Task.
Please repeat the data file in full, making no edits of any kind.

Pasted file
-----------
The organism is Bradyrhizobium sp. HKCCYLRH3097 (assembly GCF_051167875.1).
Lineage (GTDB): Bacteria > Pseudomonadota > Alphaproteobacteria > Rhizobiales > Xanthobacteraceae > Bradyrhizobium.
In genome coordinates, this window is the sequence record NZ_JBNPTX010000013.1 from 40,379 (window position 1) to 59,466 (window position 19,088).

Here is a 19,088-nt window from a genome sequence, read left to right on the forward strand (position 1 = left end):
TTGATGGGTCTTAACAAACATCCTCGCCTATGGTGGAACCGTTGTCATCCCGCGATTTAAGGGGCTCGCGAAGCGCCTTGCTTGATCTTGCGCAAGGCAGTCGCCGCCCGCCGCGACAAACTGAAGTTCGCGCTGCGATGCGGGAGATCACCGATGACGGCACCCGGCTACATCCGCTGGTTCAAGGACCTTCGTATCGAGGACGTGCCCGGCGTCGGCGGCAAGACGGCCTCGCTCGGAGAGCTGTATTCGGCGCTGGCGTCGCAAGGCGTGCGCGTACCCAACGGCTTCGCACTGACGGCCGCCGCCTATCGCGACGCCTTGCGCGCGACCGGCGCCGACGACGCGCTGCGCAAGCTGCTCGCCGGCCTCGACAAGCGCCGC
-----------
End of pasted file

The organism is Bradyrhizobium sp. HKCCYLRH3097 (assembly GCF_051167875.1).
Lineage (GTDB): Bacteria > Pseudomonadota > Alphaproteobacteria > Rhizobiales > Xanthobacteraceae > Bradyrhizobium.
In genome coordinates, this window is the sequence record NZ_JBNPTX010000013.1 from 40,379 (window position 1) to 59,466 (window position 19,088).

Here is a 19,088-nt window from a genome sequence, read left to right on the forward strand (position 1 = left end):
TTGATGGGTCTTAACAAACATCCTCGCCTATGGTGGAACCGTTGTCATCCCGCGATTTAAGGGGCTCGCGAAGCGCCTTGCTTGATCTTGCGCAAGGCAGTCGCCGCCCGCCGCGACAAACTGAAGTTCGCGCTGCGATGCGGGAGATCACCGATGACGGCACCCGGCTACATCCGCTGGTTCAAGGACCTTCGTATCGAGGACGTGCCCGGCGTCGGCGGCAAGACGGCCTCGCTCGGAGAGCTGTATTCGGCGCTGGCGTCGCAAGGCGTGCGCGTACCCAACGGCTTCGCACTGACGGCCGCCGCCTATCGCGACGCCTTGCGCGCGACCGGCGCCGACGACGCGCTGCGCAAGCTGCTCGCCGGCCTCGACAAGCGCCGC